The study of food practices in Brazil faces important problems because of the nonexistence of properly tested methods and lack of a gold-standard instrument. Furthermore, only one instrument is capable of measuring food choice or knowledge in this specific population. In the present study we sought to develop a rapid assessment tool for food choice, consumption, and knowledge about healthy foods and test the reliability of the assessment tool in young adults as an initial step in the validation process. The scale was composed of 22 photographs of foods that were ready to consume, divided into "healthy" and "unhealthy" groups typically eaten as an afternoon snack in our region. To test the reliability of the instrument, 101 college students (51 males) were asked to select three items in response to three questions: "What would you like to eat as an afternoon snack?" "What do you consider healthy?" "What do you usually eat?" The procedure was repeated in the same subjects 1 month after the first application of the instrument. Results indicated a perfect reliability (κ = 1.0) among men when asked to select what they would like to eat, and perfect reliability was found among men and women when asked to select foods that they considered healthy. Excellent reliability (κ > .75) was found among women and the total sample for foods they would like to eat and among men and women for what they usually eat. As an initial step in validating the instrument, the results suggested that it was properly developed and had reliability in the present context for studies that involve eating behavior.
  • Temporal control in chained fixed-ratio, fixed-interval schedules Behavior/systems/cognition

    Todorov, João Claudio; Couto, Kalliu Carvalho; Carvalho, Lucas Couto de

    Abstract in English:

    Four rats were subjected to chained fixed-ratio (FR), fixed-interval (FI) schedules of reinforcement (chain FR 5 FI). A FR schedule at one lever produced a discriminative stimulus (i.e., light) associated with an FI schedule of primary reinforcement (water) at the second response lever. The FR schedule was kept constant, whereas the FI length was changed from 10 to 60 s under five different experimental conditions. Increases in the FI length resulted in increases in pre-ratio pauses, but pauses in the FI tended to be a constant percentage of FI length. Data from this experiment indicate that pre-ratio pauses are also a function of the interreinforcement interval (IRI). Data from three experiments with chained FR 5 FI 60-s schedules indicate that pausing in the FI component of chained FR FI schedules with the FI as the second component of the chain may tend to disappear as the IRI duration increases.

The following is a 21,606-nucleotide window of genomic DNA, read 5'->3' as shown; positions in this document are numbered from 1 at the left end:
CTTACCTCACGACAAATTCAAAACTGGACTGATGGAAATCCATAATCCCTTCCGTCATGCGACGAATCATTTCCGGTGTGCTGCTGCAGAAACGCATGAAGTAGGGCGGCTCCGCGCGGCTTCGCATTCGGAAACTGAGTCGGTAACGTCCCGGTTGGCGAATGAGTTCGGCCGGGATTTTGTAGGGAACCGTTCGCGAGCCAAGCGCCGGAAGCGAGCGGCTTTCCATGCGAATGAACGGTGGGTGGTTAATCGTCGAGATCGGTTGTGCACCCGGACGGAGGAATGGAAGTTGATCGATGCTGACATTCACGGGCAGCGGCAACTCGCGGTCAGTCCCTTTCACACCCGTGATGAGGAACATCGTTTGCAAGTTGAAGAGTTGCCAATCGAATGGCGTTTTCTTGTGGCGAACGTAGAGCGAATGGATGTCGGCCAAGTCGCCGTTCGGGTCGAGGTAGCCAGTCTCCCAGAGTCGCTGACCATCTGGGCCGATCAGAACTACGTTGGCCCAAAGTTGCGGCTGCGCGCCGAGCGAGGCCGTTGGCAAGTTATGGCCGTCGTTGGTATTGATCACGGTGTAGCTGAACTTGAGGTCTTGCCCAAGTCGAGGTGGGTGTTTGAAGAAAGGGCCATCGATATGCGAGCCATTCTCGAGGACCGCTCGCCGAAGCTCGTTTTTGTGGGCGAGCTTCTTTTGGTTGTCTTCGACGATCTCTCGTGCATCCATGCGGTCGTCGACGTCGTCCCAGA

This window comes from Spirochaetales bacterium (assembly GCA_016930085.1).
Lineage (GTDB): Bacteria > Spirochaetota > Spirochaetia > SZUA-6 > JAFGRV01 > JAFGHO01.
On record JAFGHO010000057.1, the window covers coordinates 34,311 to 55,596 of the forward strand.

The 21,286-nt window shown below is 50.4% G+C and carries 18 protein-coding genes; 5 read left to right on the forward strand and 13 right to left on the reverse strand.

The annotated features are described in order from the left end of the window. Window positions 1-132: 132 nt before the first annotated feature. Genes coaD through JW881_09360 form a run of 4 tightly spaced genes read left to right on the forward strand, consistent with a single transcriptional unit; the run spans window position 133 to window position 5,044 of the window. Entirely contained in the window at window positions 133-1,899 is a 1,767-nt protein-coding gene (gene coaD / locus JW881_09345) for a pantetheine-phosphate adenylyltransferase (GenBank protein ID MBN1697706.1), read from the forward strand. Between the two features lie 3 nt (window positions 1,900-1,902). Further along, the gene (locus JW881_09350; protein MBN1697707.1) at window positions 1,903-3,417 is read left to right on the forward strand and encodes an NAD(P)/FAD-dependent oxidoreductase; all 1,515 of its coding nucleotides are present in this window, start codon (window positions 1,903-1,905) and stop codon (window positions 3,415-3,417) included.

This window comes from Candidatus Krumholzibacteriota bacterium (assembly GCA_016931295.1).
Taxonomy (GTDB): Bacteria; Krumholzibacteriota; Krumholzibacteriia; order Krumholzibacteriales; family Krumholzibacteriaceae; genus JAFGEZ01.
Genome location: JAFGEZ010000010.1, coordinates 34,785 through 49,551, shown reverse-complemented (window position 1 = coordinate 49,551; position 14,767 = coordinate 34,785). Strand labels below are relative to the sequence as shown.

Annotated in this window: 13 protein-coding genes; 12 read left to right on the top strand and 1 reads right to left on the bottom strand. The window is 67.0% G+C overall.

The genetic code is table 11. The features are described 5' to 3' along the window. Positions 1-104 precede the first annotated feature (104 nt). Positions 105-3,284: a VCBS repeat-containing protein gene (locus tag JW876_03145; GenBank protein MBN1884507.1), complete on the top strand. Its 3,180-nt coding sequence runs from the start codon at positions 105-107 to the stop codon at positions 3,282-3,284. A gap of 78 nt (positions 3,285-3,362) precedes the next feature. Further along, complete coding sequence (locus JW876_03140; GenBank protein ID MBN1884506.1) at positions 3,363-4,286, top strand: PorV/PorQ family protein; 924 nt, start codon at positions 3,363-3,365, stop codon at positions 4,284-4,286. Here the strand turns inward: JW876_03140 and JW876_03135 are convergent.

• Lamotrigine as an adjuvant treatment for acute bipolar depression: a Brazilian naturalistic study Neuropsychopharmacology

    Silveira, Luciana Angélica Silva; Novis, Fernanda Demôro; Silva, Rafaela Oliveira da; Nunes, Ana Letícia Santos; Coscarelli, Pedro Guimarães; Cheniaux, Elie

    Abstract in English:

    Lamotrigine is indicated according to several recent treatment guidelines as a first-line medication for the treatment of bipolar depression. However, its efficacy in acute bipolar depression has not been well established. In the present naturalistic study, patients with bipolar depression (n = 20), predominantly bipolar type I, were treated with lamotrigine in addition to their prior treatment for 8 weeks. The Young Mania Rating Scale (YMRS), 17-item Hamilton Rating Scale for Depression (HAM-D-17), and Clinical Global Impressions-Bipolar Disorder (CGI-BD) scale were applied at baseline, week 4, and week 8. With regard to the primary measure of efficacy, mean total HAM-D-17 scores significantly decreased (p < .01) at the end of treatment. Eight patients (40%) exhibited a positive response (i.e., at least a 50% reduction of baseline scores). Additionally, eight (40%) and 11 (55%) patients exhibited complete remission, reflected by HAM-D-17 and CGI-BP scores, respectively. Episodes of switching to mania or hypomania occurred in five patients (25%). No skin rash or any other significant adverse events were reported. Our results indicate that the addition of lamotrigine to a mood stabilizer can be useful in the treatment of acute depressive episodes in bipolar I disorder.